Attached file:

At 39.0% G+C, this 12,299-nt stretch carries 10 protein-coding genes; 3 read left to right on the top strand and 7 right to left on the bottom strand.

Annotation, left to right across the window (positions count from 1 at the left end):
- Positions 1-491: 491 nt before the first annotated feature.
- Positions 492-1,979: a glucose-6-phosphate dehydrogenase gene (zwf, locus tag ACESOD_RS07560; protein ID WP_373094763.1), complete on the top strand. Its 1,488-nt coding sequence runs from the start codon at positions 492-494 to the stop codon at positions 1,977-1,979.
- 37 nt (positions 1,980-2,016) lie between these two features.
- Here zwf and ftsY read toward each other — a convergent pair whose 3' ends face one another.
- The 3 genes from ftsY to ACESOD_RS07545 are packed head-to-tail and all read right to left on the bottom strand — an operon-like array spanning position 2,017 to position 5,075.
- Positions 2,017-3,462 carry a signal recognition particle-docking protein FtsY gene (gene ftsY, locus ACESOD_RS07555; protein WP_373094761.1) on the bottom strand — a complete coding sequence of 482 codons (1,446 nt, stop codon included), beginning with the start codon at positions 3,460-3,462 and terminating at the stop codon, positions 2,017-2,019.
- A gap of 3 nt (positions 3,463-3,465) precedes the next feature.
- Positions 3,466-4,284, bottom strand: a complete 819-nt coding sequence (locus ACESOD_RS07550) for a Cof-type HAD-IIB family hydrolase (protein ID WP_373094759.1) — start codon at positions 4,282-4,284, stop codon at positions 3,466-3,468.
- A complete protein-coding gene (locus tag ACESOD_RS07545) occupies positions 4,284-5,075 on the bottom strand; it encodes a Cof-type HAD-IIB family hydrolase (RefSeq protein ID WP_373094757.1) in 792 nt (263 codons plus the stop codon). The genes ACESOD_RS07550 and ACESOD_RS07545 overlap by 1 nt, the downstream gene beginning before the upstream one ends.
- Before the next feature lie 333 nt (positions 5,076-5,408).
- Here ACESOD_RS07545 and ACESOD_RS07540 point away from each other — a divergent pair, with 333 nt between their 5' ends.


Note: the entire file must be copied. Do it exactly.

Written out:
At 39.0% G+C, this 12,299-nt stretch carries 10 protein-coding genes; 3 read left to right on the top strand and 7 right to left on the bottom strand.

Annotation, left to right across the window (positions count from 1 at the left end):
- Positions 1-491: 491 nt before the first annotated feature.
- Positions 492-1,979: a glucose-6-phosphate dehydrogenase gene (zwf, locus tag ACESOD_RS07560; protein ID WP_373094763.1), complete on the top strand. Its 1,488-nt coding sequence runs from the start codon at positions 492-494 to the stop codon at positions 1,977-1,979.
- 37 nt (positions 1,980-2,016) lie between these two features.
- Here zwf and ftsY read toward each other — a convergent pair whose 3' ends face one another.
- The 3 genes from ftsY to ACESOD_RS07545 are packed head-to-tail and all read right to left on the bottom strand — an operon-like array spanning position 2,017 to position 5,075.
- Positions 2,017-3,462 carry a signal recognition particle-docking protein FtsY gene (gene ftsY, locus ACESOD_RS07555; protein WP_373094761.1) on the bottom strand — a complete coding sequence of 482 codons (1,446 nt, stop codon included), beginning with the start codon at positions 3,460-3,462 and terminating at the stop codon, positions 2,017-2,019.
- A gap of 3 nt (positions 3,463-3,465) precedes the next feature.
- Positions 3,466-4,284, bottom strand: a complete 819-nt coding sequence (locus ACESOD_RS07550) for a Cof-type HAD-IIB family hydrolase (protein ID WP_373094759.1) — start codon at positions 4,282-4,284, stop codon at positions 3,466-3,468.
- A complete protein-coding gene (locus tag ACESOD_RS07545) occupies positions 4,284-5,075 on the bottom strand; it encodes a Cof-type HAD-IIB family hydrolase (RefSeq protein ID WP_373094757.1) in 792 nt (263 codons plus the stop codon). The genes ACESOD_RS07550 and ACESOD_RS07545 overlap by 1 nt, the downstream gene beginning before the upstream one ends.
- Before the next feature lie 333 nt (positions 5,076-5,408).
- Here ACESOD_RS07545 and ACESOD_RS07540 point away from each other — a divergent pair, with 333 nt between their 5' ends.